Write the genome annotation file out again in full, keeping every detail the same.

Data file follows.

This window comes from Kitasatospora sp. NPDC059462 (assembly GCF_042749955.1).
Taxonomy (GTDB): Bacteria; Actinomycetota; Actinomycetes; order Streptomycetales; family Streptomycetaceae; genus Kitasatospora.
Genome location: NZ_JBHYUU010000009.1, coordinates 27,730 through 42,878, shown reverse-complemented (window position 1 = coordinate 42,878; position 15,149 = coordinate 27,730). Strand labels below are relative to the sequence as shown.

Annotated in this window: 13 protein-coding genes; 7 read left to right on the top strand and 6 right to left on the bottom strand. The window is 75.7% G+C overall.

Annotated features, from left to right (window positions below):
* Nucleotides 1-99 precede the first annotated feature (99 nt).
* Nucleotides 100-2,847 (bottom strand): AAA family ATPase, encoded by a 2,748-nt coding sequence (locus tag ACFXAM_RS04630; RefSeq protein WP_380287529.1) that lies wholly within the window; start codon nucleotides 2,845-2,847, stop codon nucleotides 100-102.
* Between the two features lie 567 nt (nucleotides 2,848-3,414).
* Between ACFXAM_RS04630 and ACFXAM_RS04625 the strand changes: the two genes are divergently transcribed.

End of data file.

This window comes from Kitasatospora sp. NPDC059462 (assembly GCF_042749955.1).
Taxonomy (GTDB): Bacteria; Actinomycetota; Actinomycetes; order Streptomycetales; family Streptomycetaceae; genus Kitasatospora.
Genome location: NZ_JBHYUU010000009.1, coordinates 27,730 through 42,878, shown reverse-complemented (window position 1 = coordinate 42,878; position 15,149 = coordinate 27,730). Strand labels below are relative to the sequence as shown.

Annotated in this window: 13 protein-coding genes; 7 read left to right on the top strand and 6 right to left on the bottom strand. The window is 75.7% G+C overall.

Annotated features, from left to right (window positions below):
* Nucleotides 1-99 precede the first annotated feature (99 nt).
* Nucleotides 100-2,847 (bottom strand): AAA family ATPase, encoded by a 2,748-nt coding sequence (locus tag ACFXAM_RS04630; RefSeq protein WP_380287529.1) that lies wholly within the window; start codon nucleotides 2,845-2,847, stop codon nucleotides 100-102.
* Between the two features lie 567 nt (nucleotides 2,848-3,414).
* Between ACFXAM_RS04630 and ACFXAM_RS04625 the strand changes: the two genes are divergently transcribed.